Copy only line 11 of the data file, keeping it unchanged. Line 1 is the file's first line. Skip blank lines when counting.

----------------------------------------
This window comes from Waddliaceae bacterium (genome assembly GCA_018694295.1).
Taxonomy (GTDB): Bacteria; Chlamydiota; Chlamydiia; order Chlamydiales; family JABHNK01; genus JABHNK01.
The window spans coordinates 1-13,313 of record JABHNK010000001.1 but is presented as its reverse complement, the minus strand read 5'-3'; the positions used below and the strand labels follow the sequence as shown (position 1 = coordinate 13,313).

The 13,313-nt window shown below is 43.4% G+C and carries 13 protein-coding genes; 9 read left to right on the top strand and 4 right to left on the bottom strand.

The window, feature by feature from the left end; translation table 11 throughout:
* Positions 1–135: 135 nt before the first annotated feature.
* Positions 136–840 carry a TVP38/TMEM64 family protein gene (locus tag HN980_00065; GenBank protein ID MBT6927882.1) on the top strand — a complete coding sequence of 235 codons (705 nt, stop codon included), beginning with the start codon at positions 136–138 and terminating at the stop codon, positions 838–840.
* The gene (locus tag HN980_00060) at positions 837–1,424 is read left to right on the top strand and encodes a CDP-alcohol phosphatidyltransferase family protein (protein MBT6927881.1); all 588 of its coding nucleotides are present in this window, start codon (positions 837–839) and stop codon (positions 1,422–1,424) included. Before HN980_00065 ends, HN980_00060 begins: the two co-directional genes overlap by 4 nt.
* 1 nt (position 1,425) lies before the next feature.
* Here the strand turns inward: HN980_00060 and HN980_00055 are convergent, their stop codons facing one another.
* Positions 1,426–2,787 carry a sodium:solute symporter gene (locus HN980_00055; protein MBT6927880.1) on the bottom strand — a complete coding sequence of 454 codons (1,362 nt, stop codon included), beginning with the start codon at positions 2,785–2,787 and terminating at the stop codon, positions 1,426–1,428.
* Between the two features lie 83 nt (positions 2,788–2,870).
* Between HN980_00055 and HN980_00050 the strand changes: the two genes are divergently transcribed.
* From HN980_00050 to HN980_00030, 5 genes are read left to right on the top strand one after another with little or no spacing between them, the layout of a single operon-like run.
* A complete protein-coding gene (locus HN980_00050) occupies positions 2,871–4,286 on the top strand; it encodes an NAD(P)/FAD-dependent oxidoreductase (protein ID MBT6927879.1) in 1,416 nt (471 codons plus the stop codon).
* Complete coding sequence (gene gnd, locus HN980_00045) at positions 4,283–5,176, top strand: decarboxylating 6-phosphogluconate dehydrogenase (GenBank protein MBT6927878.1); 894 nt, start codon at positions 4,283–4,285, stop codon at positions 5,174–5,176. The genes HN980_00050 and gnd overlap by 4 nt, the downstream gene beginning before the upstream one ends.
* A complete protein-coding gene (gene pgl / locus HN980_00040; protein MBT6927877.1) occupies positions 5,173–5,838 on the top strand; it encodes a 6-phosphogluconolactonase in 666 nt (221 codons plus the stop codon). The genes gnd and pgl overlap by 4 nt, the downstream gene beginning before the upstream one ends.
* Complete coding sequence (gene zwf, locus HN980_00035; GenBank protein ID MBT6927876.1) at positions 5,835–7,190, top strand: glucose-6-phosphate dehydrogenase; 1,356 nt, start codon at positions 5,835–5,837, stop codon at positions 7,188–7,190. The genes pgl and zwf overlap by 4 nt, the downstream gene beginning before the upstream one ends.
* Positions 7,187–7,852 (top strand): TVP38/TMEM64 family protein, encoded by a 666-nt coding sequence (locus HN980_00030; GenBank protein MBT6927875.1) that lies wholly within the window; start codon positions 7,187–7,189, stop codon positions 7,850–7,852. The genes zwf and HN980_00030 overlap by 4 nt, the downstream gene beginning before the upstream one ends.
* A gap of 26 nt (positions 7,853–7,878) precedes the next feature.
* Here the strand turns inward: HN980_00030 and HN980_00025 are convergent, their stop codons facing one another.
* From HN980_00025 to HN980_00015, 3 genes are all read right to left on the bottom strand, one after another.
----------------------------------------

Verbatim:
* Positions 1,426–2,787 carry a sodium:solute symporter gene (locus HN980_00055; protein MBT6927880.1) on the bottom strand — a complete coding sequence of 454 codons (1,362 nt, stop codon included), beginning with the start codon at positions 2,785–2,787 and terminating at the stop codon, positions 1,426–1,428.